(53) Candidates must complete an Early Candidature Plan with their Supervisory Panel within the first six months of enrolment.

(54) Candidates must successfully undertake a Confirmation of Candidature within three to 12 months of commencement of candidature. Full-time candidates will normally complete the Confirmation of Candidature within six months.

(55) Ethics applications cannot be submitted until the Confirmation of Candidature has been successfully completed.

(56) Failure to successfully undertake a Confirmation of Candidature may lead to termination of candidature. Refer Part H for details on the process for termination of candidature and the appeals process.

Presentation of Work and Participation in Activities

(57) Candidates must attend and participate in those candidate activities required by the relevant School or Institute Research and Higher Degrees Committee or the Research Studies Committee. Candidates will present their work on campus at least once per year, at School or University Research Institute conferences or colloquia or as part of the annual progress review.

(58) Failure to attend events deemed compulsory by the relevant Research and Higher Degrees Committee or the Research Studies Committee may lead to termination of candidature. Refer Part H for details on the process for termination of candidature and the appeals process.

Annual Progress Reports

(59) Candidates must submit an Annual Progress Report from the second year of enrolment. The candidate's report is accompanied by a report by the candidate's supervisory panel.

(60) Annual Progress Reports will be reviewed by the relevant Research and Higher Degrees Committee, and a summary of outcomes reported to the Research Studies Committee.

(61) If the Research Studies Committee, on the recommendation of the relevant Research and Higher Degrees Committee, is of the opinion that the annual report reveals unsatisfactory progress the Research Studies Committee may terminate the candidature or take such other action as it considers appropriate.

(62) Failure to complete an Annual Progress Report may lead to termination of candidature. Refer Part H for details on the process for termination of candidature and the appeals process.

Part D - Leave of Absence

(63) In special cases, the HDR Director may grant leave of absence from candidature.

(64) As a general guide valid reasons for leave of absence include: serious medical reasons, family/personal reasons or employment-related reasons that are causing significant disruption to the candidate's capacity to study effectively.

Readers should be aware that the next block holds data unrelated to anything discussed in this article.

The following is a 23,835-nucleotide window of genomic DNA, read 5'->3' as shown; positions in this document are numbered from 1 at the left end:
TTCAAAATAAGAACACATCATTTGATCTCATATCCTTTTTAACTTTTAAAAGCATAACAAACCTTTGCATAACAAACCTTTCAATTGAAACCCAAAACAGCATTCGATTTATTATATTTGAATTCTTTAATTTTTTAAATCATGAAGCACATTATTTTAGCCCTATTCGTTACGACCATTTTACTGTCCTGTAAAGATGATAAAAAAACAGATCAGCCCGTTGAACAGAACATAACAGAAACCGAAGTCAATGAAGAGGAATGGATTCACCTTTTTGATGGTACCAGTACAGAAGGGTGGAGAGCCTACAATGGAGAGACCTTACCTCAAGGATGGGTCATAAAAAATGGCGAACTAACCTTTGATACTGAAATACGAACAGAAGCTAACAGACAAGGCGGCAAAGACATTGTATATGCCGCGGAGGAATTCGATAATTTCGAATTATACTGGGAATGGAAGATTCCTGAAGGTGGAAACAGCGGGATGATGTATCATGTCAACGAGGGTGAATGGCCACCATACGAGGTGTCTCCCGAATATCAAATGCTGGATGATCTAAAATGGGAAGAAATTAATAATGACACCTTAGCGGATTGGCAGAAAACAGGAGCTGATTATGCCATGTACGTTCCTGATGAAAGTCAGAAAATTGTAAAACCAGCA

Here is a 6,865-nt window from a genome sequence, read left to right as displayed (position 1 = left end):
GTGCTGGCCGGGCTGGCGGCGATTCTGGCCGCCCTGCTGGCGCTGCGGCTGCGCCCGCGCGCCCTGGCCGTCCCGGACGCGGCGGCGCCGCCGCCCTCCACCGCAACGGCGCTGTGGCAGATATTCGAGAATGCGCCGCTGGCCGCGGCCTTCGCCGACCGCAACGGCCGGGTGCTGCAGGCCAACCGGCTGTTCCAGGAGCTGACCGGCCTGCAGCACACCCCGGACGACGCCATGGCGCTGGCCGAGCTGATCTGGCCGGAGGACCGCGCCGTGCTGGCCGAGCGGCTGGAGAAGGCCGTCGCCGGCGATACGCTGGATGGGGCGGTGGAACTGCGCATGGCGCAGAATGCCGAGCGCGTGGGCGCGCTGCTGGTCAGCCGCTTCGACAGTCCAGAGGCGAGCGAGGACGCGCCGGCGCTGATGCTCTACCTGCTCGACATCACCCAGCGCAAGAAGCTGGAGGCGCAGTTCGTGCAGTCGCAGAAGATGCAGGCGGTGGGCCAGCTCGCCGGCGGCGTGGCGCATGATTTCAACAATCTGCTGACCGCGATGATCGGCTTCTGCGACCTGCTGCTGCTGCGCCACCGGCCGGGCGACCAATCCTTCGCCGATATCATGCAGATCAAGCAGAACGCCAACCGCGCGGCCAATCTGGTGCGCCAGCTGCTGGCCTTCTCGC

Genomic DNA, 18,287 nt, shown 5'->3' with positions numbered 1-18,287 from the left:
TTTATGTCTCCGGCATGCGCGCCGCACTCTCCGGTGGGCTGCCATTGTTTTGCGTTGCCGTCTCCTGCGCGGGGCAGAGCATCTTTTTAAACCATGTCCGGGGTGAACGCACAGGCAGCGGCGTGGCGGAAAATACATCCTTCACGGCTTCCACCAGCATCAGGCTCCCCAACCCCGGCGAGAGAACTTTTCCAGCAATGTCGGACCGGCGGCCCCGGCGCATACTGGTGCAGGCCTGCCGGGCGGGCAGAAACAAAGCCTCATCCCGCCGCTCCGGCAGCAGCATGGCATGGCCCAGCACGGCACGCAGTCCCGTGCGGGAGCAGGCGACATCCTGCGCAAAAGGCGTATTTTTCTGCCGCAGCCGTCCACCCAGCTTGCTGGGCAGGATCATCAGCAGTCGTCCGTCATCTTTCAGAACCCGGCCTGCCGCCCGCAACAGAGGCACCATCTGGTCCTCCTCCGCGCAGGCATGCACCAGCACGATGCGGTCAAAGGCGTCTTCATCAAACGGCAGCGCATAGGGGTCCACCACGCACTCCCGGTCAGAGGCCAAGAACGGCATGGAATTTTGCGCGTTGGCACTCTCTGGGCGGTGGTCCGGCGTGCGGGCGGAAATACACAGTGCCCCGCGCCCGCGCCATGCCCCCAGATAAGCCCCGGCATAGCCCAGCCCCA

(65) The period of such leave shall not be counted as part of the period of candidature for the degree and the maximum amount of leave will normally be two sessions in any one candidature.

(66) On resuming candidature after leave of absence a candidate shall be enrolled for not less than one session before being permitted to submit a thesis for examination.

Part E - Ethics Committee Approval

(67) Research topics involving human participants or animal subjects or the use of micro-organisms of Risk Group 2 or higher, whole micro-organisms, in vivo use of imported biological products, specimens of human origin (including blood products), recombinant DNA and ionising radiation sources require approval of the relevant the University Ethics or Safety Committee.

Part F - Conflict of Interest

(68) Staff and candidates must abide by the Conflict of Interest Policy within the context of research higher degree enrolment and the appointment of supervisors, panellists on Confirmations of Candidature, and external examiners. All conflicts of interest or potential conflicts of interest must be declared.

Part G - Resolution of Difficulties

(69) Supervisors and candidates must seek to resolve any problems through informal dispute resolution pathways, where possible and before taking steps to initiate a termination of candidature. Informal measures include discussions with key staff such as the relevant HDR Director or equivalent, and other staff members. Efforts to resolve disputes through informal resolution pathways must be documented and such documents must be retained by both parties to the dispute. Where a resolution to the dispute is reached, the resolution must be set out in a document agreed to and retained by both parties. Supervisors and/or candidates may seek advice from the Graduate Research School.